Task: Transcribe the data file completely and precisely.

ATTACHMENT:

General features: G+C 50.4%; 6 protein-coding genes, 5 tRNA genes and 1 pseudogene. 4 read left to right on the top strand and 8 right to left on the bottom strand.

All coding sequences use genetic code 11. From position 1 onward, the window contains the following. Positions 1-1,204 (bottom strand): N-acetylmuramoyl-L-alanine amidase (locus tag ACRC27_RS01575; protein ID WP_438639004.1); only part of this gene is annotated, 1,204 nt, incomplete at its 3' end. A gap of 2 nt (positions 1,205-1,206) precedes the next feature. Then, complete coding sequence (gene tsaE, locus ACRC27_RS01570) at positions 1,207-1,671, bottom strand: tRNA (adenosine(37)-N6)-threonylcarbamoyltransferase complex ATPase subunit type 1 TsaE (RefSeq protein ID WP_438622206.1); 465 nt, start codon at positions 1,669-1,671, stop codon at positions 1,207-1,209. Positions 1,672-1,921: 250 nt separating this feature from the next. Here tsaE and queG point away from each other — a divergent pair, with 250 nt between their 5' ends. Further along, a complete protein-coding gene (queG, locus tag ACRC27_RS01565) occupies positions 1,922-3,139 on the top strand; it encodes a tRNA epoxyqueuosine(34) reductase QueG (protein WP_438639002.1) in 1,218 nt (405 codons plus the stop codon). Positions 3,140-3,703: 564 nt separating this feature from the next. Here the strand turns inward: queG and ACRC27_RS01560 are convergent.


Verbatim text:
General features: G+C 50.4%; 6 protein-coding genes, 5 tRNA genes and 1 pseudogene. 4 read left to right on the top strand and 8 right to left on the bottom strand.

All coding sequences use genetic code 11. From position 1 onward, the window contains the following. Positions 1-1,204 (bottom strand): N-acetylmuramoyl-L-alanine amidase (locus tag ACRC27_RS01575; protein ID WP_438639004.1); only part of this gene is annotated, 1,204 nt, incomplete at its 3' end. A gap of 2 nt (positions 1,205-1,206) precedes the next feature. Then, complete coding sequence (gene tsaE, locus ACRC27_RS01570) at positions 1,207-1,671, bottom strand: tRNA (adenosine(37)-N6)-threonylcarbamoyltransferase complex ATPase subunit type 1 TsaE (RefSeq protein ID WP_438622206.1); 465 nt, start codon at positions 1,669-1,671, stop codon at positions 1,207-1,209. Positions 1,672-1,921: 250 nt separating this feature from the next. Here tsaE and queG point away from each other — a divergent pair, with 250 nt between their 5' ends. Further along, a complete protein-coding gene (queG, locus tag ACRC27_RS01565) occupies positions 1,922-3,139 on the top strand; it encodes a tRNA epoxyqueuosine(34) reductase QueG (protein WP_438639002.1) in 1,218 nt (405 codons plus the stop codon). Positions 3,140-3,703: 564 nt separating this feature from the next. Here the strand turns inward: queG and ACRC27_RS01560 are convergent.